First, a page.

• Meet the Puritans: with a Guide to Modern Reprints, by Joel R. Beeke and Randall J. Pederson. Meet the Puritans provides a biographical and theological introduction to the Puritans whose works have been reprinted in the last fifty years, and also gives helpful summaries and insightful analyses of those reprinted works. It contains nearly 150 biographical entries, and nearly 700 summaries of reprinted works. If you have wanted to start reading the Puritans but do not know where to begin, this is the resource for you.
  • Plus the books in the 2nd and 3rd prize packages

Small Print

As with previous giveaways, you can increase your chances of winning by referring others. Details and other smallish print is available in the contest area. I recommend you read it. There have been times that a potential winner forfeited the prize because he did not join the mailing list!

Enter the Draw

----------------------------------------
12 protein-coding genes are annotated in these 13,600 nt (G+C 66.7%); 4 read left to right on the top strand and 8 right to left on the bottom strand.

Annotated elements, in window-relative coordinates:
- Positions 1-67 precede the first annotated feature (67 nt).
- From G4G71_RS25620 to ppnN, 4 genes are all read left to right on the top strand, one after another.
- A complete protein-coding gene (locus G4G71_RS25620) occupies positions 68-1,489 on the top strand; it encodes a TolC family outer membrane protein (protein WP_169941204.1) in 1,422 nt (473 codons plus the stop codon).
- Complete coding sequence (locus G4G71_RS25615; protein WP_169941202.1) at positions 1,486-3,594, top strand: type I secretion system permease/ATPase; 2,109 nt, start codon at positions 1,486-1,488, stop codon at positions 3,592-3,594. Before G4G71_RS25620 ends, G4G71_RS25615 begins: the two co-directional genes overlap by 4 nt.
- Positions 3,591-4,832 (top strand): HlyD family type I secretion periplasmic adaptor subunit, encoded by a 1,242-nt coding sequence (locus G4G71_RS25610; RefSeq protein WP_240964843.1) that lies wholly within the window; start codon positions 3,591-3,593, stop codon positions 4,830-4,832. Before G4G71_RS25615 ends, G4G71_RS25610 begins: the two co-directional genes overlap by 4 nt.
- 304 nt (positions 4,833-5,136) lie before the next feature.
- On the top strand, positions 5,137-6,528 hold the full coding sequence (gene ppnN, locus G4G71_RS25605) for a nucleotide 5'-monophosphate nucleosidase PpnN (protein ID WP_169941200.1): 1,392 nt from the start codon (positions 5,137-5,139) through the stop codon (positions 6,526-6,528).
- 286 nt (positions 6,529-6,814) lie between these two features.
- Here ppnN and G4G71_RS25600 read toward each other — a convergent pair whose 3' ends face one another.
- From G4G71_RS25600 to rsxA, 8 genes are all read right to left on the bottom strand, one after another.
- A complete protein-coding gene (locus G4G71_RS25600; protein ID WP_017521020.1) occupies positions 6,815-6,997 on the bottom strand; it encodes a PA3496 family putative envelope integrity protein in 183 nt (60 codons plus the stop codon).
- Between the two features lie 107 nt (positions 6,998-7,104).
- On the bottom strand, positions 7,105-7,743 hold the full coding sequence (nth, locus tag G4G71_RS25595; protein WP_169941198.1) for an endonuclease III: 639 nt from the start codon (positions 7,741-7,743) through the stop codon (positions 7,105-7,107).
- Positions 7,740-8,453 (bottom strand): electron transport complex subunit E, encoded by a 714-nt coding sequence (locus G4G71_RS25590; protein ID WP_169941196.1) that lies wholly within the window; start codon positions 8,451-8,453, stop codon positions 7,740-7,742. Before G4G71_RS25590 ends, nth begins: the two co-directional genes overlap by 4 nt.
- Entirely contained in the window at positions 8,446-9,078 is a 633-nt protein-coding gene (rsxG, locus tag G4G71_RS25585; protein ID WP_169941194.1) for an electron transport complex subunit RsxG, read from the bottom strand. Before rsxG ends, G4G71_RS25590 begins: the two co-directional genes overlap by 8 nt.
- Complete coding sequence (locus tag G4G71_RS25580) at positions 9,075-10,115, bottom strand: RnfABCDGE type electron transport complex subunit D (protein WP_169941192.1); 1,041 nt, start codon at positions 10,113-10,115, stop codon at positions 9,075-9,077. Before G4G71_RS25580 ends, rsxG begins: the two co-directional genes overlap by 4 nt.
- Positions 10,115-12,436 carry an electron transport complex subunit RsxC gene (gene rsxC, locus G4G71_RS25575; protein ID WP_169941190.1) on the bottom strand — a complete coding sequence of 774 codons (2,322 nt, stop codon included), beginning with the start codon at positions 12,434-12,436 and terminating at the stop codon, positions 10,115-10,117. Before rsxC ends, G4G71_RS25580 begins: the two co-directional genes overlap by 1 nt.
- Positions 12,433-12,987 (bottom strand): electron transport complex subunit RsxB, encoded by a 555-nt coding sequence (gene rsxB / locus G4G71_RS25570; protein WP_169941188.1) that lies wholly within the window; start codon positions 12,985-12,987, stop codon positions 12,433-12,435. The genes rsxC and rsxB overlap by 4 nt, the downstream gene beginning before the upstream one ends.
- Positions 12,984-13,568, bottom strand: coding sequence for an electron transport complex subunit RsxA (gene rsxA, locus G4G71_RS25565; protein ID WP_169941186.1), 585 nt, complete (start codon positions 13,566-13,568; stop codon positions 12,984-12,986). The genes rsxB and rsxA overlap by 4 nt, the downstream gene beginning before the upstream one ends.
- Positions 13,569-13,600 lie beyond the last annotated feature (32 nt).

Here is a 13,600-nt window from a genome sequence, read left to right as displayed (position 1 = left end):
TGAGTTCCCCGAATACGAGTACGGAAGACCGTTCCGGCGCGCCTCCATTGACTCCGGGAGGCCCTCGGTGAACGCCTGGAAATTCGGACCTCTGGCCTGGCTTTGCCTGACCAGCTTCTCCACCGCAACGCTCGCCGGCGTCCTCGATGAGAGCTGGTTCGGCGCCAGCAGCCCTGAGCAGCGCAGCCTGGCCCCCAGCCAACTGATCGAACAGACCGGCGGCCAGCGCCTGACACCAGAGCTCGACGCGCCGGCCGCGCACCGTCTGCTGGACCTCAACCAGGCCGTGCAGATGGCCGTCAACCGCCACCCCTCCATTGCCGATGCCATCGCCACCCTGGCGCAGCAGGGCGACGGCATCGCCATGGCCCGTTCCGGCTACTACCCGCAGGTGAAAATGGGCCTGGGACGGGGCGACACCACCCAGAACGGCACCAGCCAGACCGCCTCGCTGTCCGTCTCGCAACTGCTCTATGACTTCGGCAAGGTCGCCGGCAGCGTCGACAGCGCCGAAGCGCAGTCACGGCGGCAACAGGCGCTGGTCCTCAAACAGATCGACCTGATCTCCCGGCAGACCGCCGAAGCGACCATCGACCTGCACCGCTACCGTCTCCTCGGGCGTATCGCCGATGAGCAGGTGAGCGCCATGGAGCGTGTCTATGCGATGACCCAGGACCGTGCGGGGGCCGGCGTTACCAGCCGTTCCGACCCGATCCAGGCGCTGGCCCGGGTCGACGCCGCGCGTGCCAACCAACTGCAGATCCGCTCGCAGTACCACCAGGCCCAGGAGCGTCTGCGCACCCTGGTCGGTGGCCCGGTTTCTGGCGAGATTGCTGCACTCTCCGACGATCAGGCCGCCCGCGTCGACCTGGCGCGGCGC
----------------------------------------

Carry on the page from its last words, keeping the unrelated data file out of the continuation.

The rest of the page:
You can enter the draw here (Please read the instructions carefully!):

www.challies.com/draw.php

April 23, 2008

Some time ago, no doubt while I was awake in the middle of the night with one of the children, I saw a documentary about some weird disease that causes a patient’s skin to harden. This disease often sets in during childhood and causes the skin to become hard and shiny. I searched around today looking for the name of this condition and I think it must be “systemic sclerosis.” “Dermatology Online Journal” describes it this way: “Systemic sclerosis is a clinically heterogeneous, systemic disorder which affects the connective tissue of the skin, internal organs and the walls of blood vessels. It is characterized by alterations of the microvasculature, disturbances of the immune system and by massive deposition of collagen and other matrix substances in the connective tissue.” That doesn’t mean anything to me, but I guess it all adds up to “hard and shiny.” Though most people experience the disease only moderately (these people see hardening of the skin mostly on their hands and forearms) there are some who see the disease progress so that the skin hardens all over their bodies, leaving even their faces set in hard “masks.” Sometimes it will progress to the organs, hardening them and leading to an early death. It is a horrifying illness when it progresses past the point where it can be easily and successfully treated.